Mary Farrell is a retired professor of English literature at the Universitat Jaume I, Castellon, Spain. She is a poet and essayist whose main research includes American literature, silence in communication, and cultural studies. Her many publications include an essay on liminality and film in “The Art of Liminality,” in The Liminal Loop: Astonishing Stories of Discovery and Hope (2022).
The Peripatetic Rites of Passage of Peter. W. Nesselroth, (1935-2020) Professor Emeritus of Comparative Literature, University of Toronto
Much of what I include here is from his autobiographical essay “So much depends on a bad earache.”
At five years old Nessie escaped with his parents from Berlin to Antwerp, Belgium then to Brussels where at seven he was finally separated from them. Until he was nine, he moved from place to place, from language to language, from religion to religion. The strangeness for him began when, in 1944 Nazis took his father, who looked at him and shook his hand: “I knew this was a very dramatic interaction, but I didn´t know what was happening at the time. And I was still in pain from my earache.”
He says at one point that “Lady Luck in the form of an earache was his patroness.” To separate him from his parents the Nazi policy allowed him to be sent to a The Jewish Hospital for Children where his otitis was treated. As a very young wandering Jew he lived in a series of liminal zones. Two non-Jewish wives to Jewish husbands visited him; then just walked out of the hospital with him. An older lady took him along with a small child, and paid people-smugglers to get to Switzerland. He was then sent to a Swiss foster family. With them he worked in the fields. There at nine he learned to read and write in French.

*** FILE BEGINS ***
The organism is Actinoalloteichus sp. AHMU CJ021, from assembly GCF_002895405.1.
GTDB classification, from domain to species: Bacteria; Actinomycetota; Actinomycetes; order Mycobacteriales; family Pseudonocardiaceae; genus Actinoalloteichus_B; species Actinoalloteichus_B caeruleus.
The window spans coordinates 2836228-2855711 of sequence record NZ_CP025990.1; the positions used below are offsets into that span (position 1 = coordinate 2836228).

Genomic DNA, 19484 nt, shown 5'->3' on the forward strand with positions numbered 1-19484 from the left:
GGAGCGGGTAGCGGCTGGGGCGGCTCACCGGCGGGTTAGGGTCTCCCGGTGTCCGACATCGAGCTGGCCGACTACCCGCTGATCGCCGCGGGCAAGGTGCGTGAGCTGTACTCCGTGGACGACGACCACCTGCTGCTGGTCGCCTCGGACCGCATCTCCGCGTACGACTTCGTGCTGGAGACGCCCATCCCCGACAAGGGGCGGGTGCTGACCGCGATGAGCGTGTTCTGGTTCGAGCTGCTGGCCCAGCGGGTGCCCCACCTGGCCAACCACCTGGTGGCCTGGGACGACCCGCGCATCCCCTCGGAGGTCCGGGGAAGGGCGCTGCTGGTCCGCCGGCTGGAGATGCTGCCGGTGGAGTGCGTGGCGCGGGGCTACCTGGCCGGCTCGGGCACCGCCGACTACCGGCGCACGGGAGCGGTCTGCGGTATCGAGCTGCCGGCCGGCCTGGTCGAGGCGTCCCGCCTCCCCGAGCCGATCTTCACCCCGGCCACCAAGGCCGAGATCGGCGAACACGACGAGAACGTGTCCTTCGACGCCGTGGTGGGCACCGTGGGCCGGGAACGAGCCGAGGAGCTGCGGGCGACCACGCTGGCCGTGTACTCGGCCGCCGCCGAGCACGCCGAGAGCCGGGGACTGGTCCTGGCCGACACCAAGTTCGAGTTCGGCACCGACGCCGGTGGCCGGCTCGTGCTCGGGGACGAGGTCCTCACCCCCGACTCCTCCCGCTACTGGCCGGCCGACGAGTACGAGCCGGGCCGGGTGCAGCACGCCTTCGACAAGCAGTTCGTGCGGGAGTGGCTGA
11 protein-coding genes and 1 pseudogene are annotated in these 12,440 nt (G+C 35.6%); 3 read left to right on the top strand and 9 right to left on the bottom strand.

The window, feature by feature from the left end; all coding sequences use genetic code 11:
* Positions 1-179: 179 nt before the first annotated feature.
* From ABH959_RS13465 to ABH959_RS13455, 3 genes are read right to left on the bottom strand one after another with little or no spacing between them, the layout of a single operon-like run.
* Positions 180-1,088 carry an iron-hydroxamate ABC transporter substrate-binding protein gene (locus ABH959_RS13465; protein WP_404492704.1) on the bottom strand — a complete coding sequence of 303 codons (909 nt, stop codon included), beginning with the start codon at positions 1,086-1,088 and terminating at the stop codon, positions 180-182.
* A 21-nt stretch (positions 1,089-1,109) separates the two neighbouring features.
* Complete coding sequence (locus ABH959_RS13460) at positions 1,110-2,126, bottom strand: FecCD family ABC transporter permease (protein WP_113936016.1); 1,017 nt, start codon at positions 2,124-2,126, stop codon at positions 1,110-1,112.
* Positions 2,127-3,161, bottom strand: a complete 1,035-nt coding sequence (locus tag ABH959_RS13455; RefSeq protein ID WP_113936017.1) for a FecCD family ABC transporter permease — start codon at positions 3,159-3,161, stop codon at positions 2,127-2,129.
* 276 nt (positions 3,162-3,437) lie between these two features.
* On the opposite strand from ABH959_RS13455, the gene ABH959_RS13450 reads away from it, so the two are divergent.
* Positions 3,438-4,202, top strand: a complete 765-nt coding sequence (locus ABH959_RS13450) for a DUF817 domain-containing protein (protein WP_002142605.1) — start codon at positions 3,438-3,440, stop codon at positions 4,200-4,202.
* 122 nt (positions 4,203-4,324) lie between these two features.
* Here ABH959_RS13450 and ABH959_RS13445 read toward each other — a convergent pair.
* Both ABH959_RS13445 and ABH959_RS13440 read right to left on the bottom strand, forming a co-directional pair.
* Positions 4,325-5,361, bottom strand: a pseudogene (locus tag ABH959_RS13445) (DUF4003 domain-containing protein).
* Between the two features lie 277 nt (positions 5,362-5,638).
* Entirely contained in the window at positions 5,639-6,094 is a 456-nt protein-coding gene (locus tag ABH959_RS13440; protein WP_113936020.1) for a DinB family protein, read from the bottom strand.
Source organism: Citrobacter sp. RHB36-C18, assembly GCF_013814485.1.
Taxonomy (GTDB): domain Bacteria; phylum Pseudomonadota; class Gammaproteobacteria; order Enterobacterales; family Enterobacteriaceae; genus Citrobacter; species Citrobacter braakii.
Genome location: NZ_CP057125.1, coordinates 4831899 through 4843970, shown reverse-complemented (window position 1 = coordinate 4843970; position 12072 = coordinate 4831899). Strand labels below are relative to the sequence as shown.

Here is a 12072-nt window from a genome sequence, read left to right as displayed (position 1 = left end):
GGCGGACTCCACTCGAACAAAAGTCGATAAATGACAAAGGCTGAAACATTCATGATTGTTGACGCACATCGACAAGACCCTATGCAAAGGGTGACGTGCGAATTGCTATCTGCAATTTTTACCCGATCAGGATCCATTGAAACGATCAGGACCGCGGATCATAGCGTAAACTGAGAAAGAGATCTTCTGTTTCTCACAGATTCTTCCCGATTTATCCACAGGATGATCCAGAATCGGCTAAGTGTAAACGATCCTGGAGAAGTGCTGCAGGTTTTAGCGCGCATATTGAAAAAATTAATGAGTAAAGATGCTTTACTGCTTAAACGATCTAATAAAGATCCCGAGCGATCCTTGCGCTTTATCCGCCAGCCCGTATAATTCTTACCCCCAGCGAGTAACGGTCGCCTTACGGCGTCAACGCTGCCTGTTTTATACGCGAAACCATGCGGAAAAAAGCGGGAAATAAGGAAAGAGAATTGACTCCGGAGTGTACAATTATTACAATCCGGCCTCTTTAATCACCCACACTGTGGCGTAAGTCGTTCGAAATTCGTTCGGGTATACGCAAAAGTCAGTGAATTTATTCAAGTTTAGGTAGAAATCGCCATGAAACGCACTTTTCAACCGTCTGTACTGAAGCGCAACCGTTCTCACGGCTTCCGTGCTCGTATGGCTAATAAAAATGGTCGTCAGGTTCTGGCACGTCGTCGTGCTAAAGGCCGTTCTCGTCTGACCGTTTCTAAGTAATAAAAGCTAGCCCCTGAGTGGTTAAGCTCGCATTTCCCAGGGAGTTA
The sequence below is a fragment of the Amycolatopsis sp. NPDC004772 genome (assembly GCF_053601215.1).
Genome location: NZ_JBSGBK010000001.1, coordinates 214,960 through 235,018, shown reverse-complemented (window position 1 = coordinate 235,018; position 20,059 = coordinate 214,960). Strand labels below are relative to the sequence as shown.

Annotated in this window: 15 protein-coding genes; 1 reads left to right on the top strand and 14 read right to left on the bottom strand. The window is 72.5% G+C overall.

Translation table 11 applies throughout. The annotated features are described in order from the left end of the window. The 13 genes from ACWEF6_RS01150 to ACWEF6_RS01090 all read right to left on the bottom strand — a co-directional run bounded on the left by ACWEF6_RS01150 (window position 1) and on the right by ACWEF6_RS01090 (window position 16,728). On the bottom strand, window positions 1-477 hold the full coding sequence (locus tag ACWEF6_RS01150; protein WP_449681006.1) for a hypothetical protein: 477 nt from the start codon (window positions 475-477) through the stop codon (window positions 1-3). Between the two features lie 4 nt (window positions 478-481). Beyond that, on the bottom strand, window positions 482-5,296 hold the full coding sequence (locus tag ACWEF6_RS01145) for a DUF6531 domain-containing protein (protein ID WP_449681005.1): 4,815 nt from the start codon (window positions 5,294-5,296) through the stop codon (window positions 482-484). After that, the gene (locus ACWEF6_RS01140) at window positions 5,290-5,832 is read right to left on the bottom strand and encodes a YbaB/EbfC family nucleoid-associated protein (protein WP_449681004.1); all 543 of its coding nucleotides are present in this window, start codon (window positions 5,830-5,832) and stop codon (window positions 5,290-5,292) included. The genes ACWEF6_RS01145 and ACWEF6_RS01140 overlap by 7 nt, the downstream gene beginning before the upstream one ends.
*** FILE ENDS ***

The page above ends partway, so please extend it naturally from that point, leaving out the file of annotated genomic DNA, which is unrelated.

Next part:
In the meantime, his mother was given the job of accountant for the inventory of stolen Jewish possessions. Her skills, plus her contribution to the black-market run in the Auschwitz, saved her life. At the end of the war in 1945, she was sent back to Brussels. There the Red Cross helped her to unite with her son. Finally in 1950, when Nessie was fifteen both he and his mother were able to settle in New York.
Nessie had been helped by Catholics, Protestants and non-religious people. In turn he took on different religions until his Bar Mitzvah in New York. He moved from German, his home language, to Flemish and French, finally to English. He says: “My wandering-Jew years have given me an aura of cosmopolitanism and a sense of gallows humor.” He viewed those years, those liminal years, as “…a curse stemming from the evangelist Mathew’s account given in Chapter 27 in Verse 24 when Pilate says: “I am innocent of the blood of this just person: see ye to it.” And in Verse 25: “Then answered all the people, and said, His blood be on us, and on our children.” (Bible, King James Version, Regency, Thomas Nelson Publishers)
3 thoughts on “So much depends on a bad earache – Mary Farrell”
Thank you for sharing this! What an incredible story and writer. I want to read that essay!
Mary Lane Potter, about the original essay I have only a very rough draft from Nessie himself. He never published it. Glad, however, that you were able to glean some of it in my contribution to the Blog site.
Thank you. Maybe you can publish an essay based on his draft.